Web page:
Military Aviation

USAF could replace its fleet of F-15E fighter bombers with F-15EXs expanding the new program to over 400 aircraft

Buying the F-15EX will save some $3 billion in military construction and support costs versus buying more advanced F-35s, the service claims.

The US Air Force (USAF) may replace its fleet of F-15E fighter bombers with F-15EXs, which could expand the new program to over 400 aircraft, according to service documents justifying the sole-source contract to Boeing. Moreover, buying the F-15EX will save some $3 billion in military construction and support costs versus buying more advanced F-35s, the service claims.

According to Air Force Magazine, the revelations and assertions were contained in an F-15EX Justification and Approval (J&A) document, which was dated March 2018 but not released until mid-July, to coincide with the sole-source award to Boeing of the first F-15EX contract. If all options are exercised, the program, as it’s currently structured, could be worth up to $22.9 billion.

Although the “most probable quantity” would be 144 F-15Exs, the heavily redacted document notes that the contract for Boeing posits a “rough order of magnitude” purchase of 200 airplanes. However, it also notes that while the program is “initially” intended to refresh the aging F-15C/D, a decision to similarly replace the F-15E Strike Eagle fleet with the EX “has not been made, but remains an option.”

A USAF spokesman said the Air Force’s position on the F-15E hasn’t changed.

This print is available in multiple sizes from – CLICK HERE TO GET YOURS. F-15E Strike Eagle 366th Fighter Wing, 391st Fighter Squadron, MO/90-0249 – Mountain Home AFB, ID – 2008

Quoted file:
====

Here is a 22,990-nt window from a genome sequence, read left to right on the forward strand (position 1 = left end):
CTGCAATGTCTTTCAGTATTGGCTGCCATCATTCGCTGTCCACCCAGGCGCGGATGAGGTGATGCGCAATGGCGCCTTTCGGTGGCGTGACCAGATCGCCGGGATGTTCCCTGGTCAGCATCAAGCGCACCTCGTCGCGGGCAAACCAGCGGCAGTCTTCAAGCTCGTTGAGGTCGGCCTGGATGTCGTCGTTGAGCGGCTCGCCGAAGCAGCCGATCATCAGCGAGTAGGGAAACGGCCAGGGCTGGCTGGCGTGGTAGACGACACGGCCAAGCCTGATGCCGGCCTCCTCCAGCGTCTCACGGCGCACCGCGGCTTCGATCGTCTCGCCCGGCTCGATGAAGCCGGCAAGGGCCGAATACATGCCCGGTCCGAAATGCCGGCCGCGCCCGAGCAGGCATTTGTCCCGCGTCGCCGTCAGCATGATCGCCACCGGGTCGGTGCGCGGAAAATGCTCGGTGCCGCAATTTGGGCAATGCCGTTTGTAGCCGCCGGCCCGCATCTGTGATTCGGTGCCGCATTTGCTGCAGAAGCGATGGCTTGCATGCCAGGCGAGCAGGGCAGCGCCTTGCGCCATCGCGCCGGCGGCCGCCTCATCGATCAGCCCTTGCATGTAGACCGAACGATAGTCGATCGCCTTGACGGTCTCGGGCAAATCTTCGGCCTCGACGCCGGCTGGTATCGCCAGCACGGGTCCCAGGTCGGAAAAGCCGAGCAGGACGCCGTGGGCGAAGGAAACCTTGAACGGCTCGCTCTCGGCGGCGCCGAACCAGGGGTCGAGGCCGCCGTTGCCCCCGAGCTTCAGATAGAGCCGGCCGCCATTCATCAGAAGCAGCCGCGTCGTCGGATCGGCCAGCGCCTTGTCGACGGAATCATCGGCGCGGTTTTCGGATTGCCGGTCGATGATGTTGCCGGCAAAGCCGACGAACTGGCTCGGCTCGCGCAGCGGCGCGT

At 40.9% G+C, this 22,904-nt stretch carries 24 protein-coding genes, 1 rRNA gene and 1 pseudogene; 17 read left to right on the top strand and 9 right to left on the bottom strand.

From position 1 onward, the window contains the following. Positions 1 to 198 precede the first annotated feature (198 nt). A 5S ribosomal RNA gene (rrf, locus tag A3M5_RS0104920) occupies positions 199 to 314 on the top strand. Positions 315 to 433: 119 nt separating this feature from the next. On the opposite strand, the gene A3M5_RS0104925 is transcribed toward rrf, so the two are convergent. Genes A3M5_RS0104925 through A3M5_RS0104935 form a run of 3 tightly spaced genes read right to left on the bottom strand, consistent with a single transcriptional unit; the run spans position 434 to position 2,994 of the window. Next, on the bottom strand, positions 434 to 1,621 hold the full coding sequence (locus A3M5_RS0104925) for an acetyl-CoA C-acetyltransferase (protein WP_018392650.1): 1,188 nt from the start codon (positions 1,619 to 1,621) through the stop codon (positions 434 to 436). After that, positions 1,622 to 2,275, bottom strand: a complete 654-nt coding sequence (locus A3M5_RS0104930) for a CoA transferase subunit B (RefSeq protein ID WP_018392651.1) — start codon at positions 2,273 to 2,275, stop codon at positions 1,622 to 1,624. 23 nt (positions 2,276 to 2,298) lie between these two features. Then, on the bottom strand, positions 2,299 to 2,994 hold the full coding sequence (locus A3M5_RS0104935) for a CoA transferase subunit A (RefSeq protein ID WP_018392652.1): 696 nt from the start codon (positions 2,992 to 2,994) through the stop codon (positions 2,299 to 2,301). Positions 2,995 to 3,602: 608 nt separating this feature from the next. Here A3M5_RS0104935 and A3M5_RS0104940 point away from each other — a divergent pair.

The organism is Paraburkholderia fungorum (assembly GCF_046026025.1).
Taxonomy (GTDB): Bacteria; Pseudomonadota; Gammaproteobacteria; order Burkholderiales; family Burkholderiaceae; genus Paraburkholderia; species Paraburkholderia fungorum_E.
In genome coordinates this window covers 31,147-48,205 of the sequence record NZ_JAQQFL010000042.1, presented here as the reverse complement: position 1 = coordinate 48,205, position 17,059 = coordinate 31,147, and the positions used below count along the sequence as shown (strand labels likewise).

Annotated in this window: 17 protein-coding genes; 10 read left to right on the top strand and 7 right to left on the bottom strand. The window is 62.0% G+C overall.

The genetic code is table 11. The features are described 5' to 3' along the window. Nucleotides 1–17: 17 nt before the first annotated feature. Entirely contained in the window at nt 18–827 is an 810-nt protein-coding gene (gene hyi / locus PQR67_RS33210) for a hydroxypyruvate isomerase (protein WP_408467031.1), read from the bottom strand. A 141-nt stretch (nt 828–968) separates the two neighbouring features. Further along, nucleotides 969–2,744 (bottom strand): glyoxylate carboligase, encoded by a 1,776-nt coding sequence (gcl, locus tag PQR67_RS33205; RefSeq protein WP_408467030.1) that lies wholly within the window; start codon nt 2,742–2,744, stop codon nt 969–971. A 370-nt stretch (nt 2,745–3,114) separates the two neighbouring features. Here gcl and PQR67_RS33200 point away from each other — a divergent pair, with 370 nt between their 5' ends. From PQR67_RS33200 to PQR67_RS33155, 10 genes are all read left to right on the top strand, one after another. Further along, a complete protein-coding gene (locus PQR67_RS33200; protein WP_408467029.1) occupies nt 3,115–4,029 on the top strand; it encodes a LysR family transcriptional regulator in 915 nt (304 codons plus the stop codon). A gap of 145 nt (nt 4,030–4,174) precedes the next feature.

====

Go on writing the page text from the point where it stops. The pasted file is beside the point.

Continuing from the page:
“That decision has not been made,” the spokesman said. “Air Force leadership will determine that. The F-15E will continue to perform its mission for the foreseeable future.” However, he was not able to say if the Air Force is conducting an analysis of alternatives regarding replacement of the F-15E fleet.

The Air Force fields about 234 F-15C/D air superiority fighters, and 218 F-15Es strike aircraft that retain air-to-air combat capability. Boeing recently described the F-15EX as a “multirole” aircraft. The service’s previous statements that it is seeking up to 200 F-15EX to refresh the F-15C/D fleet indicates it is not planning to replace the Eagle on a one-for-one basis.

The most significant difference between the F-15EX and legacy F-15s lies in its Open Mission Systems (OMS) architecture. The OMS architecture will enable the rapid insertion of the latest aircraft technologies. The F-15EX will also have fly-by-wire flight controls, a new electronic warfare system, advanced cockpit systems, and the latest mission systems and software capabilities available for legacy F-15s.

Pilots and mechanics currently operating the F-15 anticipate transitioning to the F-15EX in a matter of days as opposed to years, as Gen. Mike Holmes, commander of Air Combat Command, explains: “When delivered, we expect bases currently operating the F-15 to transition to the new EX platform in a matter of months versus years.”

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Photo credit: Boeing

Dario Leone

Dario Leone is an aviation, defense and military writer. He is the Founder and Editor of “The Aviation Geek Club” one of the world’s most read military aviation blogs. His writing has appeared in The National Interest and other news media. He has reported from Europe and flown Super Puma and Cougar helicopters with the Swiss Air Force.

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